A federal law that is designed to prevent inaccurate or obsolete information from entering or remaining in a credit report. The law requires credit bureaus to adopt reasonable procedures for gathering, maintaining and disseminating information and bars credit bureaus from reporting negative information that is older than seven years, except a bankruptcy, which may be reported for ten. If you notify a credit bureau of an error in your credit report, the FCRA requires the bureau to investigate your allegations within 30 days, review all information you provide, remove inaccurate and unverified information and adopt procedures to keep the information from reappearing. In addition, the law requires that creditors refrain from reporting incorrect information to credit bureaus.

MEETING OF CREDITORS

A meeting held with the bankruptcy trustee about a month after you file for bankruptcy. You must attend. The trustee reviews your bankruptcy papers and asks a f... (more...)
A meeting held with the bankruptcy trustee about a month after you file for bankruptcy. You must attend. The trustee reviews your bankruptcy papers and asks a few questions. In a Chapter 7, the meeting of creditors lasts a few minutes and rarely do any creditors show up. In a Chapter 13 bankruptcy, one or two creditors may attend, especially if they disagree with some provision of your repayment plan.

DOING BUSINESS AS (DBA)

A situation in which a business owner operates a company under a name different from his or her real name. The owner must file a 'fictitious name statement' or ... (more...)
A situation in which a business owner operates a company under a name different from his or her real name. The owner must file a 'fictitious name statement' or similar document with the appropriate agency -- for example, the county clerk. This enables consumers to discover the names of the business owners, which is important if a consumer needs to sue the business.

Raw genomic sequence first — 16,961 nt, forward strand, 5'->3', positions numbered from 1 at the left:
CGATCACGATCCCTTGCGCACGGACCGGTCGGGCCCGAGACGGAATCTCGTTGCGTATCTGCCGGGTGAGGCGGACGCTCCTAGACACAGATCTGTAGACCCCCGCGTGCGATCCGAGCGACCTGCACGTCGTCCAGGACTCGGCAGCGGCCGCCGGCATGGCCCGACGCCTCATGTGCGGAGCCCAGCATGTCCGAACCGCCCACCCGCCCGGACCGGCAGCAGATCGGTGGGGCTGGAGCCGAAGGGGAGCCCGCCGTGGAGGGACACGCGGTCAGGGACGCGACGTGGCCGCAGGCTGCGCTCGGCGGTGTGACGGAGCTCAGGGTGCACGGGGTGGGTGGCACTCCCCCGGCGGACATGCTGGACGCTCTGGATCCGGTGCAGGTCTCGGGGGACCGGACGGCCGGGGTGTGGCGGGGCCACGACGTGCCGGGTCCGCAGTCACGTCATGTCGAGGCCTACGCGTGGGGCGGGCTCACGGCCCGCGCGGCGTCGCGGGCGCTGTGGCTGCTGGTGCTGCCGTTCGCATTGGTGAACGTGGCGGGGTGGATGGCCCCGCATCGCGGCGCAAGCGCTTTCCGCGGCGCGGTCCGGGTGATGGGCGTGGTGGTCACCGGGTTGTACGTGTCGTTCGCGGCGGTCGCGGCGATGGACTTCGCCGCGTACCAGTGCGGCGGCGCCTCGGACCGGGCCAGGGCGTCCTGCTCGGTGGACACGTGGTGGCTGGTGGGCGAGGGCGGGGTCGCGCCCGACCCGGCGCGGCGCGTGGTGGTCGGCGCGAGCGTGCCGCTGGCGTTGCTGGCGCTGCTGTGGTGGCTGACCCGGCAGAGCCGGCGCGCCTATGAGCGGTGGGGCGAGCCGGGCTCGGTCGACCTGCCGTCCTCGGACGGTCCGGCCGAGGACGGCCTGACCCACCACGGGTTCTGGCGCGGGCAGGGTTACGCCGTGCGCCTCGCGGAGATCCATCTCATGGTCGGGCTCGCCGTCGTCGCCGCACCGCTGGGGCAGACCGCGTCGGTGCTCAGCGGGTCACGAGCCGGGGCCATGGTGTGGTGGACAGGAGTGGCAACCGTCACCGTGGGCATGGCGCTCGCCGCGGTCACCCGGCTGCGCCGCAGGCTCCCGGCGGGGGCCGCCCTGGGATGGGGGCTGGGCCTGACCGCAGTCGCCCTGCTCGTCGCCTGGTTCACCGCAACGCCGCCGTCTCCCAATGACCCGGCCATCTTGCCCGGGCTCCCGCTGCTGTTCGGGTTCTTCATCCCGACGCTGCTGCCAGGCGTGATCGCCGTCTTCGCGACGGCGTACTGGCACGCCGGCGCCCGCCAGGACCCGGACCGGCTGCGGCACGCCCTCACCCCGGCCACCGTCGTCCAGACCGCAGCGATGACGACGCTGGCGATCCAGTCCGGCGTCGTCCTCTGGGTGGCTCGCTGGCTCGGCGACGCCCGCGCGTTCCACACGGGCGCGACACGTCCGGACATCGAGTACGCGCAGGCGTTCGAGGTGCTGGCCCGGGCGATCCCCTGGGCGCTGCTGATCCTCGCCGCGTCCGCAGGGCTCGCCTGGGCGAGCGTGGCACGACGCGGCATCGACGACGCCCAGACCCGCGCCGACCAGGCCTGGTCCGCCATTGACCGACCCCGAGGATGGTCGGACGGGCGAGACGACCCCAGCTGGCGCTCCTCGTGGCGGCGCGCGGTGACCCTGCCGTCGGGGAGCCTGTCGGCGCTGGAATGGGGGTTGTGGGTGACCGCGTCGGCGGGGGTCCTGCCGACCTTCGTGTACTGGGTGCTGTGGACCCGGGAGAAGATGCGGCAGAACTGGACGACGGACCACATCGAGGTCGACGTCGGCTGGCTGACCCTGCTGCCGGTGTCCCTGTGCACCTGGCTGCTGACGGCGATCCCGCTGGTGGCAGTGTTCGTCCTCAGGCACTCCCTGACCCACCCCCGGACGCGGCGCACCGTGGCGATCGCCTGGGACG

LIABILITY

(1) The state of being liable--that is, legally responsible for an act or omission. Example:Peri hires Paul to fix a broken pipe in her bathroom, but the new pi... (more...)
(1) The state of being liable--that is, legally responsible for an act or omission. Example:Peri hires Paul to fix a broken pipe in her bathroom, but the new pipe bursts the day after Paul installs it, ruining the bathroom floor. This raises the issue of liability: Who is responsible for the damage? Peri claims that Paul is responsible, and sues him for the cost of hiring another plumber to fix the pipe and replacing the floor. Paul, in turn, claims that the pipe manufacturer is responsible, because they supplied him with faulty materials. Both Peri and Paul must prove their claims in court; if Paul and/or the manufacturer is found liable, one or both will have to pay damages to Peri. (2) Something for which a person is liable. For example, a debt is often called a liability.

LIQUIDATING PARTNER

The member of an insolvent or dissolving partnership responsible for paying the debts and settling the accounts of the partnership.

SECRET WARRANTY PROGRAM

A program under which a car manufacturer will make repairs for free on vehicles with persistent problems, even after the warranty has expired, in order to avoid... (more...)
A program under which a car manufacturer will make repairs for free on vehicles with persistent problems, even after the warranty has expired, in order to avoid a recall and the accompanying bad press. Secret warranties are rarely advertised by the manufacturer, so consumers must pursue the manufacturer to discover and take advantage of them. A few states require manufacturers to notify car buyers when they adopt secret warranty programs.